Odgers Interim Expands to Poland

Odgers Interim Expands to Poland

March 30, 2018 – The pressure has never been greater for organizations to deliver strong business results in less time and with fewer resources while mitigating the risk of hiring the wrong leaders.

To that end, a number of companies have been turning to temporary leaders to fill their C-suite needs and executive search firms are stepping up.

Odgers Interim, the U.K.-based executive interim division of Odgers Berndtson, has a new office in Warsaw. It will be led by Richard Kaluzynski, the joint managing director of Odgers Berndtson in Poland.

Mr. Kaluzynski has over 25 of years’ experience in the recruitment industry. Before working with Odgers in 2002, he co-founded his own executive search firm, placing candidates in senior roles across Poland, Hungary, Russia and the Czech and Slovak Republics. He also co-founded an agency specializing in technology, consumer goods, financial services and industrial executive-level recruitment.

Mr. Kaluzynski will be joined by consultant Agata Fiedurek and two researchers. The team will work with management teams in companies across Central and Eastern Europe, focusing initially on the industrial and consumer goods sectors.

“Our new dedicated interim practice will provide companies with high-quality senior management,” said Mr. Kaluzynski, who will now carry the title of head of Odgers Interim Poland. “Demand for experienced professionals who can deliver change within a fixed term is growing, particularly in industry and consumer goods.”

“Demand for interims is growing not just in Poland but in the rest of the Central and Eastern Europe too,” he said. “We’re looking forward to working closely with both clients and candidates, to help companies find interim managers with the right skills to yield results.”

Grant Speed, managing director of Odgers Interim, said the new office should be much in demand. “Large businesses across different sectors are choosing to invest in Poland and Warsaw is a fantastic location for Odgers Interim,” he said “Richard and the team will be building a strong portfolio of clients and candidates so that companies can benefit from the fresh insight and ideas that an interim manager can contribute.”

Odgers Interim has a talent base of over 6,000 pre-screened interim executives in all functional disciplines in business, government and not-for-profit sectors. It has the ability to identify pre-qualified, interim executive candidates quickly, usually within three to five days.

Massive Shift to Contract Employment Underway
By 2025, most workers (70 percent) and employers (68 percent) agree that a majority of the workforce will be employed in an “agile capacity” (i.e. contractor, consultant, temp worker or freelancer), according to a study released by Randstad US.

Sidestepping Talent Gaps

According to a recent report released by CareerBuilder and Economic Modeling Specialists International, hiring temporary and contract employees can help businesses sidestep talent gaps and remain nimble. The study shows more companies will be tapping into this labor segment, with temporary employment expected to add 173,478 jobs from 2016 to 2018 – an increase of 5.9 percent.

“Today, nearly three million people are employed in temporary jobs, and that number will continue to grow at a healthy pace over the next few years as companies strive to keep agile in the midst of changing market needs,” said Kyle Braun, president of CareerBuilder’s staffing and recruiting group. “Opportunities are opening up in a variety of occupations and pay levels, and this is a trend we’re seeing in a wide range of industries and company sizes.”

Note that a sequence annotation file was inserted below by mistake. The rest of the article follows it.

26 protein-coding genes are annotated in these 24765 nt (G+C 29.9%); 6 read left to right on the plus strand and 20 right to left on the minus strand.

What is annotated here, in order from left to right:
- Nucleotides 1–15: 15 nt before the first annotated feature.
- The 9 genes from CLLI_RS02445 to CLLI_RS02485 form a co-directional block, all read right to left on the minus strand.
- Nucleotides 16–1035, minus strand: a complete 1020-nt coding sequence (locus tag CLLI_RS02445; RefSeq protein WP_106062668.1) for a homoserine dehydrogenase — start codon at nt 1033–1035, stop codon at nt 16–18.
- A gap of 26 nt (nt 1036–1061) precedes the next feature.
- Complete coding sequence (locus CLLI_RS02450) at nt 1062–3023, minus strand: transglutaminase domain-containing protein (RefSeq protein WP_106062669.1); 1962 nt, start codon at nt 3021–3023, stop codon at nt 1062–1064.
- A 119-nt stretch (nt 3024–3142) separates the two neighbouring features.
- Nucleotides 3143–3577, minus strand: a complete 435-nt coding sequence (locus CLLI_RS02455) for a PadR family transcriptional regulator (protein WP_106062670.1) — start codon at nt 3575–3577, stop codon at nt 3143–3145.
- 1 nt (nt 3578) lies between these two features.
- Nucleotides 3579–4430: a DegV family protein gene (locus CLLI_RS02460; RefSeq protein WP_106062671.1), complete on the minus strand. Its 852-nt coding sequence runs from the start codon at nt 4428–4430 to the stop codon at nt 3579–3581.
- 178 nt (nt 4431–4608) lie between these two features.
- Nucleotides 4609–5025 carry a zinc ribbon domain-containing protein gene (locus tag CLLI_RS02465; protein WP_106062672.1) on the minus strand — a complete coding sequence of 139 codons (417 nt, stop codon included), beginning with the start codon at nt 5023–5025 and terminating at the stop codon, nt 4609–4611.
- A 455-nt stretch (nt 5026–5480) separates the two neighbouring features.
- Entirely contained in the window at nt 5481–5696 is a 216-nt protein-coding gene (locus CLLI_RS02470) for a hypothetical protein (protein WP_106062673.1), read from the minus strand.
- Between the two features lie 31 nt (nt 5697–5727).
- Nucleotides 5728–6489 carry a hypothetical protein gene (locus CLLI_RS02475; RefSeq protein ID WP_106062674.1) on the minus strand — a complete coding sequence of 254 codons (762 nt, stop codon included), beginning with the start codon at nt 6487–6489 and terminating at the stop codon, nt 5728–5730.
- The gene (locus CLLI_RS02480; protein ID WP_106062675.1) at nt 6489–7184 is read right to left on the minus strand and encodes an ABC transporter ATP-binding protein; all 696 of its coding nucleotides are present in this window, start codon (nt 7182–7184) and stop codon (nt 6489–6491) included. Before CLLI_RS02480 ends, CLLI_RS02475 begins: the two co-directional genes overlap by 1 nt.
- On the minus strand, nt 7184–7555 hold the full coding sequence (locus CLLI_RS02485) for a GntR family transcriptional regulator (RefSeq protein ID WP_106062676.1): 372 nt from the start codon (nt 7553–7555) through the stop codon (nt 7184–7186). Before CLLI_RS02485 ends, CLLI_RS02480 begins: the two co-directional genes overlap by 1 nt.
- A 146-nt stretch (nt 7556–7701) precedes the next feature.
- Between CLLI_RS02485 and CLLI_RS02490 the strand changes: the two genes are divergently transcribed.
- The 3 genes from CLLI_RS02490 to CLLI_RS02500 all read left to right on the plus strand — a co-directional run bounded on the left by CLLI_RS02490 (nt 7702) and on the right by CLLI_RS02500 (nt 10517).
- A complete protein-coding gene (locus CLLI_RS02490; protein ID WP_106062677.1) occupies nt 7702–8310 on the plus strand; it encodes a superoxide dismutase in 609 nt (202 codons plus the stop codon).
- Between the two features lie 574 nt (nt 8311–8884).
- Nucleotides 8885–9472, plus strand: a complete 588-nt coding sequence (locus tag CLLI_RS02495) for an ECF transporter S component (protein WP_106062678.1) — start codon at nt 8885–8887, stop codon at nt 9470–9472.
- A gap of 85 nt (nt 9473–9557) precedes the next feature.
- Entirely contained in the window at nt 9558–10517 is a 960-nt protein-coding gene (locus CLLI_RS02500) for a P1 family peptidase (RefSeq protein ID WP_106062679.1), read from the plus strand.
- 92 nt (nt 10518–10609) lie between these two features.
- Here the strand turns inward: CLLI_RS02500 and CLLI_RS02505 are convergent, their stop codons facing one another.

A separate report by CareerBuilder found that 47 percent of employers reported that they planned to hire temporary or contract workers this year, up slightly from 46 percent last year. Of these employers, 58 percent plan to transition some temporary or contract workers into full-time, permanent roles.

“Temporary employment benefits both sides of the labor market,” said Mr. Braun. “Hiring temporary and contract workers helps companies stay flexible and adapt quickly to changing market demands. For workers, it opens doors for those who want to utilize various skills, build relationships with different organizations and explore career options.”

These figures coincide with similar findings by the Execu | Search Group. Its “Hiring Outlook: Strategies for Adapting to a Candidate-Driven Market” report found that 26 percent of hiring managers surveyed planned to increase hiring of temporary employees this year.

In addition, a recent Adecco study, “Definitive Guide to Building a Better Workforce,” found that 67 percent of companies use contingent labor to enhance their workforce and close talent gaps. The study surveyed 536 C-suite executives across the U.S. regarding the types of talent they need, skills that are most difficult to find, how they are using contingent labor and progressive recruiting methods to enhance their workforces, employee retention techniques and more.

The report found that 80 percent of employers agree that the U.S. skills gap is a real challenge, and it provides insights into how different companies conceptualize and address this gap in talent. Part of the reason for the increased use of temporary workers: Companies are having difficulty finding quality talent.

Contributed by Scott A. Scanlon, Editor-in-Chief; Dale M. Zupsansky, Managing Editor; Stephen Sawicki, Managing Editor; and Andrew W. Mitchell, Managing Editor – Hunt Scanlon Media

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